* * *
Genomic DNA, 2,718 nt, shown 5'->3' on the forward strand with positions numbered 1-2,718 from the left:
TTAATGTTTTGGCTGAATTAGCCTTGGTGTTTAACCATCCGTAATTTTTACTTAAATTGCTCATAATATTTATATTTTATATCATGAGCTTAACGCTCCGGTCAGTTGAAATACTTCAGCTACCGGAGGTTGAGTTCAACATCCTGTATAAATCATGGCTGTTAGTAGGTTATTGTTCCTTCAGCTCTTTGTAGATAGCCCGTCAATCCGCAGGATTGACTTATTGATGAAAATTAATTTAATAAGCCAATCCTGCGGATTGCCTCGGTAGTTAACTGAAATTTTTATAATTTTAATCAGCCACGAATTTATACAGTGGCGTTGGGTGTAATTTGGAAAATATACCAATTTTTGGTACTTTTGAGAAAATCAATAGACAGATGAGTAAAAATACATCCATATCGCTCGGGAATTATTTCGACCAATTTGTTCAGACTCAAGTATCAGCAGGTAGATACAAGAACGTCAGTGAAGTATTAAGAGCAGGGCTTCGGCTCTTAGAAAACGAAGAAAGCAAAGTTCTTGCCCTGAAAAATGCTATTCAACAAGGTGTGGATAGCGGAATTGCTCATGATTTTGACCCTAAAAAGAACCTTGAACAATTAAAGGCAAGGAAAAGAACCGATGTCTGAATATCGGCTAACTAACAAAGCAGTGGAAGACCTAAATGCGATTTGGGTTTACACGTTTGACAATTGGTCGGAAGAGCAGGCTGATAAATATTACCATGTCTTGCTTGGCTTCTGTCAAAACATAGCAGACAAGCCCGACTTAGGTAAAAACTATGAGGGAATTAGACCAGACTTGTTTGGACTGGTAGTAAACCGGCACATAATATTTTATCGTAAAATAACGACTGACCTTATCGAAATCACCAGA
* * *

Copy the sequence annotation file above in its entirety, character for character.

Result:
Genomic DNA, 2,718 nt, shown 5'->3' on the forward strand with positions numbered 1-2,718 from the left:
TTAATGTTTTGGCTGAATTAGCCTTGGTGTTTAACCATCCGTAATTTTTACTTAAATTGCTCATAATATTTATATTTTATATCATGAGCTTAACGCTCCGGTCAGTTGAAATACTTCAGCTACCGGAGGTTGAGTTCAACATCCTGTATAAATCATGGCTGTTAGTAGGTTATTGTTCCTTCAGCTCTTTGTAGATAGCCCGTCAATCCGCAGGATTGACTTATTGATGAAAATTAATTTAATAAGCCAATCCTGCGGATTGCCTCGGTAGTTAACTGAAATTTTTATAATTTTAATCAGCCACGAATTTATACAGTGGCGTTGGGTGTAATTTGGAAAATATACCAATTTTTGGTACTTTTGAGAAAATCAATAGACAGATGAGTAAAAATACATCCATATCGCTCGGGAATTATTTCGACCAATTTGTTCAGACTCAAGTATCAGCAGGTAGATACAAGAACGTCAGTGAAGTATTAAGAGCAGGGCTTCGGCTCTTAGAAAACGAAGAAAGCAAAGTTCTTGCCCTGAAAAATGCTATTCAACAAGGTGTGGATAGCGGAATTGCTCATGATTTTGACCCTAAAAAGAACCTTGAACAATTAAAGGCAAGGAAAAGAACCGATGTCTGAATATCGGCTAACTAACAAAGCAGTGGAAGACCTAAATGCGATTTGGGTTTACACGTTTGACAATTGGTCGGAAGAGCAGGCTGATAAATATTACCATGTCTTGCTTGGCTTCTGTCAAAACATAGCAGACAAGCCCGACTTAGGTAAAAACTATGAGGGAATTAGACCAGACTTGTTTGGACTGGTAGTAAACCGGCACATAATATTTTATCGTAAAATAACGACTGACCTTATCGAAATCACCAGA